How To Deal With Toxic Family Members

Most of us purposely try to rid negativity and toxic people from our lives. We go out of our way to avoid those tell-tale signs of a bad influence. We try to surround ourselves with people who uplift us and make us feel good about ourselves. Sometimes we let someone through the cracks that isn’t the most worthy.

Upon finding out the truth do our best to let them go and cut off contact. What do you do if it’s people in your family? You want to give them a chance. We make exceptions because we’ve been told our whole lives that family is the most important. What if the people in your family no longer support and uplift? What if they would rather hurt you and let you down?

Hurt People, Hurt People

I’ve had a tumultuous relationship with my own mother at best. She was born in an environment where she was abused. As a result, she never really learned how to love and let herself be loved. I would make excuse after excuse for her bad behavior with friends’ parents and even excuses for the abuse I suffered as a child. As an adult my relationship with her has been off again on again. I sometimes let my guard down and want to believe that my Mom, who I love, loves me and has good intentions. Then I find out, for example, that she had been talking badly about me and every time my heart ended up broken.

Not too long ago I found an article by called 6 Signs You Have A Toxic Mother.  I have found that these signs can apply to any toxic family member.

My mom fit 5 out of the 6 to a T.

  1. Dismisses your negative feelings (CHECK)
  2. Thinks you’re responsible for her happiness (CHECK)
  3. Doesn’t respect your boundaries (CHECK)
  4. Can’t deal with not being in the spotlight (CHECK)
  5. Cruel. (CHECK)
  6. Scared to stick up for yourself  (Hell NO)


Research. Read. Recover.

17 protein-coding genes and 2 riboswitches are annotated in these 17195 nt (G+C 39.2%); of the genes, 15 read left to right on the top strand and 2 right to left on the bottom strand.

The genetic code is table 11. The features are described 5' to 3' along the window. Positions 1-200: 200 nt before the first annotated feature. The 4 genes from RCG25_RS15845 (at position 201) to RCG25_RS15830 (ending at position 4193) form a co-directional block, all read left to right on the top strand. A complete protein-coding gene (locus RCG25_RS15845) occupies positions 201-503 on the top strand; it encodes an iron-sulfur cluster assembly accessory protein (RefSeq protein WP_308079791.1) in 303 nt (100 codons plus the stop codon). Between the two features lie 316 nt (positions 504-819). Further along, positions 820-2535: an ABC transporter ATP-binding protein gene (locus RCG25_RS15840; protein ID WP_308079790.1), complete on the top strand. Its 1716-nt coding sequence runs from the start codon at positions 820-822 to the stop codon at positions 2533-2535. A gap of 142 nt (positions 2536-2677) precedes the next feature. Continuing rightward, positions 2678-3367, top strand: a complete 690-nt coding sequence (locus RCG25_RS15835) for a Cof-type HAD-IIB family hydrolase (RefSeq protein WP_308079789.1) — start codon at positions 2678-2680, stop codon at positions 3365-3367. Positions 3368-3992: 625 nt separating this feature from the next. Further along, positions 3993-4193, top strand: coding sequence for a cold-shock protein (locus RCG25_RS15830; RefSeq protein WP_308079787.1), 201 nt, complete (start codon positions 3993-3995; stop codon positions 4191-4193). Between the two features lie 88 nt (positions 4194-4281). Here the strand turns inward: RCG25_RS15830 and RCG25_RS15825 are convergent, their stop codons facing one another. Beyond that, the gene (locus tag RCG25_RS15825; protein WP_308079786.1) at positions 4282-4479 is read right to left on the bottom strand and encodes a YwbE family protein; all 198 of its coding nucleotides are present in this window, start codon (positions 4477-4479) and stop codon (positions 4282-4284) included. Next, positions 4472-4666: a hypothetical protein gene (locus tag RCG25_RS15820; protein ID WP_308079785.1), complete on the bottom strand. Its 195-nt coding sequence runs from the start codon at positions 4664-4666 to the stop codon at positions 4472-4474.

I realized that I needed to seek out answers. Reading and educating myself was the best remedy. I focused my attention on as many articles, blogs, advice that I could find. As it turns out, according to Dr. Richard A. Friedman, a professor of psychology at Weill Cornell Medical College, parents are NOT predisposed to love their children unconditionally and protect them from harm. Why are we likely to stick with a cruel mother? “Research on early attachment, both in humans and in nonhuman primates, shows that we are hard-wired for bonding — even to those who aren’t very nice to us.”

Surround yourself with people that love you!

The next thing I did was surround myself with people that loved me. Feeling good is very important and the opinion of one person has nothing to do with who you actually are. I began to make a new family, one with people who were respectful, loving, loyal and kind. A family that would not be hurtful for the sake of being cruel. I started to notice that the cruelness of my mother didn’t seem to hurt me as much. I became happier when I places less value in her company and opinions. However, I also noticed that the more I distanced myself, she became more and more angry and resentful. Sending me nasty text messages about disinheriting me or telling me not to talk to her “family”. But the less I spoke to her, the better I felt.


What are your expectations?

This led me to begin to determine what kind of relationship with her I wanted. It was difficult because I felt best when I had no contact. I didn’t want my son to lose out on having a Grandparent close by. At the same time, I was deathly afraid, for instance, that her cruel and gossipy nature would affect my sweet child. I decided to come up with a clear and concise idea of the exact nature of our relationship. I was clear on what my exact expectations of her would be. This, in turn, would allow her to understand the expectations and she could make a choice. She could decide whether or not she would abide by the rules.


I’ve come to a place in my life where my relationship with my mother no longer hurts me. I am confident and strong in my own abilities as a woman and a mom. I am no longer affected by her toxicity. I’ve come to terms with the fact that I will never change her. She will never change and that it is what it sadly is. I can love her and send her all the loving energy that I can muster. Unfortunately, we do not pick our parents or family. And when we are adults we make our own decisions. For instance, who we want in our lives and who we don’t. We can chose to forgive them. In turn, we can have whatever relationship feels the best for us.


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